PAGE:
Three sites identified for new Washington police station

Published 2:06 pm Monday, March 19, 2018

Washington officials continue to look for a site for a new police station.

The site search appears to have gained momentum in recent weeks as the City Council has met in several closed sessions to discuss land acquisition. No council action related to a new police station occurred in open sessions following the closed sessions.

Building a new police station is one of the City Council’s top priorities. For at least 15 years, city officials have wrestled with building a new police station.

“We originally started out with 21 sites, and they’ve narrowed it down to three sites,” said City Manager Bobby Roberson. “One of them is on the corner of Bonner and Fifth. The second one is the old Roberson beverage site. The third one is over here at (Tumble B Gym). We’ve looked at that.”

The former Roberson beverage site is bounded by U.S. Highway 17 Business and West Second, West Third, Van Norden streets. It once housed a Dr Pepper bottling plant and manufactured gas plant, which left coal-tar deposits — polynuclear aromatic hydrocarbons, benzene and toluene —at the site. 1n 2007, Progress Energy and the North Carolina Department of Environment and Natural Resources worked together on a project to remove those deposits from the site.

The Tumble B Gym site at the corner of Market and Third streets is where a Family Dollar once stood. The site at Bonner and East Fifth streets is owned by the city.

“They were the top three sites. That’s the order we’re going in,” Roberson said. “They were the top three priority sites when they developed the book with the 21 sites in it.”

The top three sites are not new. They’ve been on the city’s radar for a little more than a year.

“We’re still negotiating. We have put in offers. We’re waiting for the real-estate people to … give us some idea about what they’re asking for it,” Roberson said.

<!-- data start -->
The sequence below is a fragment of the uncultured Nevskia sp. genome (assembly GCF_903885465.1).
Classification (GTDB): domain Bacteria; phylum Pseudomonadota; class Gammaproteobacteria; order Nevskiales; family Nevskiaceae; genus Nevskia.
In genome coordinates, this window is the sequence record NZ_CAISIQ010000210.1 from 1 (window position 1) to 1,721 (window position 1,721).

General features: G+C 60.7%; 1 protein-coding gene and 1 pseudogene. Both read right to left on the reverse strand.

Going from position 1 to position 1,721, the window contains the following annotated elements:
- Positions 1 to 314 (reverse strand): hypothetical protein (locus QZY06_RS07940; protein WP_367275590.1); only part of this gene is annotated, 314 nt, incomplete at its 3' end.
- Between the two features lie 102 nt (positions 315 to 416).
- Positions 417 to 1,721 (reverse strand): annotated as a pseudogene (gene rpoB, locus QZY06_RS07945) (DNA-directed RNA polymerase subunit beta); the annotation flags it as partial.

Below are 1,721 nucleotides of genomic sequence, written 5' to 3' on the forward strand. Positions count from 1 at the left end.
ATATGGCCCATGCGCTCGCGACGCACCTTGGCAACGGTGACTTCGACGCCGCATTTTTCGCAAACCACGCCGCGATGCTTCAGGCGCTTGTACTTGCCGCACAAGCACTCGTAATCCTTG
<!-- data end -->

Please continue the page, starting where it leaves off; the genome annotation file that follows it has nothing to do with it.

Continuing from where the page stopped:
The council has not appropriated any money for designing or building a new police station or developed a timeline for doing so.

To help pay for that new facility, the city has been setting aside money each year in a public safety capital reserve fund. At its retreat in February 2017, the council, through consensus, decided to use a three-step plan for building a new police station — find a good site, design the facility and find the money to pay for the city. Currently, the city has $1.6 million set aside for the new facility. The current city budget transferred $166,970 from the general fund to the public safety capital reserve fund, the same amount transferred in the previous fiscal year’s budget.

For several years, the city has been setting aside part of its general-fund revenues into a reserve fund to help pay for capital expenditures such as building a new police station. Of the city’s property-tax rate of 50 cents per $100 valuation, just under two cents of that rate is designated for the city’s public safety capital reserve fund.

About Mike Voss

Mike Voss is the contributing editor at the Washington Daily News. He has a daughter and four grandchildren. Except for nearly six years he worked at the Free Lance-Star in Fredericksburg, Va., in the early to mid-1990s, he has been at the Daily News since April 1986.
Journalism awards:
• Pulitzer Prize for Meritorious Public Service, 1990.
• Society of Professional Journalists: Sigma Delta Chi Award, Bronze Medallion.
• Associated Press Managing Editors’ Public Service Award.
• Investigative Reporters & Editors’ Award.
• North Carolina Press Association, First Place, Public Service Award, 1989.
• North Carolina Press Association, Second Place, Investigative Reporting, 1990.
All those were for the articles he and Betty Gray wrote about the city’s contaminated water system in 1989-1990.
• North Carolina Press Association, First Place, Investigative Reporting, 1991.
• North Carolina Press Association, Third Place, General News Reporting, 2005.
• North Carolina Press Association, Second Place, Lighter Columns, 2006.
Recently learned he will receive another award.
• North Carolina Press Association, First Place, Lighter Columns, 2010.
4. Lectured at or served on seminar panels at journalism schools at UNC-Chapel Hill, University of Maryland, Columbia University, Mary Washington University and Francis Marion University.

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